The easiest way to quickly increase traffic to any website is by paying for Adwords (when I say Adwords here I also include Bing). Adwords can be divided up into 4 seperate areas, search, shopping, display and local. With search advertising on Adwords you set up an ad and you select specific keywords that you would like to target (When we say keywords we don't mean a specific word, a keyword can also be a phrase or a sentence that we want to target). Once we have our keywords we tell Google how much money we want to spend per click on that keyword. When somebody searches for a specific term Google will look at who is bidding on those keywords and will rank the ads according to the bids. The advertiser with the highest bid will generally get first spot with the second one in number 2 position etc etc. If the person searching for that term ends up clicking on your advert then Google will charge you for that click. Google shopping works in a similar way except it is more based on products. If you search for a laptop online then Google will display a list of laptops that vendors have uploaded to Google shopping. Once again, if the person searching for the laptop clicks on your advert then Google will direct that person to your website and will charge you for that click. Display advertising works a little bit differently in that your advert will be displayed on websites and in publications rather than based on keywords. For example, if you are advertising laptops then the ad may be shown in an IT based website or online magazine.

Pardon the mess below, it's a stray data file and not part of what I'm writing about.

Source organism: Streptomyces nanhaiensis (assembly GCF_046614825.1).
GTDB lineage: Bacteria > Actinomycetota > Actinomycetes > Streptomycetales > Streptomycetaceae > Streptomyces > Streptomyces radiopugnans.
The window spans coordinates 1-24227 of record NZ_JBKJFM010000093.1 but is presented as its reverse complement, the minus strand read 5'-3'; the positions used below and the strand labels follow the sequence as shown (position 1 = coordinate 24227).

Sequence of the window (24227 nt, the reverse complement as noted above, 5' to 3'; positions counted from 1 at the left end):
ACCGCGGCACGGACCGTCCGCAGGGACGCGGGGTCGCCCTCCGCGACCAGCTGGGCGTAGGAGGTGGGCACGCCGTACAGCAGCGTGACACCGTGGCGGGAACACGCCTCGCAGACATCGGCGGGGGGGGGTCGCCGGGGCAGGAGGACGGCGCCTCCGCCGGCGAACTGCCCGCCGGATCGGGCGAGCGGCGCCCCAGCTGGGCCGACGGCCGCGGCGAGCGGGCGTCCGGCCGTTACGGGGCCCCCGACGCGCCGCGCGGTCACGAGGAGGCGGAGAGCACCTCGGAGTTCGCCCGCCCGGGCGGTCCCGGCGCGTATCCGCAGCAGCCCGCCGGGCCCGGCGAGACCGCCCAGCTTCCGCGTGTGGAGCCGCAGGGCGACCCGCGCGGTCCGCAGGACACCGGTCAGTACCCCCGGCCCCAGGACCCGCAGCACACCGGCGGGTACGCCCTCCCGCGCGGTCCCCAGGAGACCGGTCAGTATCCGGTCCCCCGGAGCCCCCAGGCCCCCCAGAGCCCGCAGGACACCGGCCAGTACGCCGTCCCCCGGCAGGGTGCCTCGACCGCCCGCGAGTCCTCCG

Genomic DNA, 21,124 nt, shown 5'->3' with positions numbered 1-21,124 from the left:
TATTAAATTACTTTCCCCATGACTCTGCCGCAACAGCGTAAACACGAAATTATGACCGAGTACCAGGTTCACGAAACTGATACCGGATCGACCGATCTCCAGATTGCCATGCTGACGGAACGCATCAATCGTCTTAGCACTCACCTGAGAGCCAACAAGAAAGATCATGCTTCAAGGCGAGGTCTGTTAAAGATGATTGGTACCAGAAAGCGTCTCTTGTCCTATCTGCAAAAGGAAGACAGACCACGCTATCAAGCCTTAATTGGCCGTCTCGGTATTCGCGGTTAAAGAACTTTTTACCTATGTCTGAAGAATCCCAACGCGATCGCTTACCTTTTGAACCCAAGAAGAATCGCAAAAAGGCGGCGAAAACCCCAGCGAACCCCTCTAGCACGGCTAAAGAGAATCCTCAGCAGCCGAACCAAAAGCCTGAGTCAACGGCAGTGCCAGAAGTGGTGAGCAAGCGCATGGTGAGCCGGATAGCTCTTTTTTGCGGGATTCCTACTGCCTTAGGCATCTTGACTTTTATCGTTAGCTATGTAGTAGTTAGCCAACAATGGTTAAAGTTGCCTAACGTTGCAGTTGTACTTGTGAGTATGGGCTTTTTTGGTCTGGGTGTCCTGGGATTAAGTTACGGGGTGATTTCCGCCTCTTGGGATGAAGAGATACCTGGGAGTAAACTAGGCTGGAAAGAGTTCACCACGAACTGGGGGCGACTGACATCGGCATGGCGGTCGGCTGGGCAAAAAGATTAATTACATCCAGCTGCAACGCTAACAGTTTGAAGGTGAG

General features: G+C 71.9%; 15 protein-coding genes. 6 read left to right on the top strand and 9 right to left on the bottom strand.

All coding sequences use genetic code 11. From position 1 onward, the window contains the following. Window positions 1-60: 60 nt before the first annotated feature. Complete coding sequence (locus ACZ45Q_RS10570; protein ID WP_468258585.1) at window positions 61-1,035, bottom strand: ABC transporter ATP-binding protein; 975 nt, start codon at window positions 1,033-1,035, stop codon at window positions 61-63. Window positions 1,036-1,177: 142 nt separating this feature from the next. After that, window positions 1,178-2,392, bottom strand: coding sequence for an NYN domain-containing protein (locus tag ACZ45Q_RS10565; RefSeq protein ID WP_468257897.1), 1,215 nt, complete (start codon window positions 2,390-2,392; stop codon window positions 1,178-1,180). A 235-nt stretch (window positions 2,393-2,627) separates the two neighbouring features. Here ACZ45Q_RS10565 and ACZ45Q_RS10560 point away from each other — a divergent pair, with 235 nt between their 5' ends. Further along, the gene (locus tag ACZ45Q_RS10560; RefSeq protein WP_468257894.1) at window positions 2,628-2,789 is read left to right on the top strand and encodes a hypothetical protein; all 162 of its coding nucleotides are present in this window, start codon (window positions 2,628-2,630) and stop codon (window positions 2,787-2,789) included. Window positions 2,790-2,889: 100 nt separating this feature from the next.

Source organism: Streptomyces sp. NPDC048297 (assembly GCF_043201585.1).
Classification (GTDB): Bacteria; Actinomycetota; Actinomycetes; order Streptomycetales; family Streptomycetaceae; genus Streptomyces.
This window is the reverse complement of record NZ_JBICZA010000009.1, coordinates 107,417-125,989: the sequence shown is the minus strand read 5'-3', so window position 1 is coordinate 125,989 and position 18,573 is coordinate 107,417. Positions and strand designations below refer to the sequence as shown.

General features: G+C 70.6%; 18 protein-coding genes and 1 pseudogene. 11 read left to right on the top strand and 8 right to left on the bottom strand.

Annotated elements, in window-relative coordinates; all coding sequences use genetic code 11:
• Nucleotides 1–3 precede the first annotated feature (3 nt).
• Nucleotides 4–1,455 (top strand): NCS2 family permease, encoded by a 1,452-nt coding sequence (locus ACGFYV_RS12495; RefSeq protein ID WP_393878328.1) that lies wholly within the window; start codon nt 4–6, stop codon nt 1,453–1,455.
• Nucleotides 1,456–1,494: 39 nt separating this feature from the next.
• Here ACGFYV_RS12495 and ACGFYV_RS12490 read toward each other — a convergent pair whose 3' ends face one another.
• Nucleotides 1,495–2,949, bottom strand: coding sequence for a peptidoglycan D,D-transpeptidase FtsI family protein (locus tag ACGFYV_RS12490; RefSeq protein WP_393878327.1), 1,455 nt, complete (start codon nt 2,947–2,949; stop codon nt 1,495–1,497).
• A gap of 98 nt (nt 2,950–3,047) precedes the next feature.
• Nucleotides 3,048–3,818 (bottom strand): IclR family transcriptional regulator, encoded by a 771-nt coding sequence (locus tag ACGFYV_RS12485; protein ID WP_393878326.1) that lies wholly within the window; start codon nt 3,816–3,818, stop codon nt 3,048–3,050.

Unfortunately there is no hard and fast rule in terms of what works best for which business. Obviously Google shopping should work well for online shops however with all of these Google products it is very much a case of trying it out, fine tuning it and seeing if it is right for your business.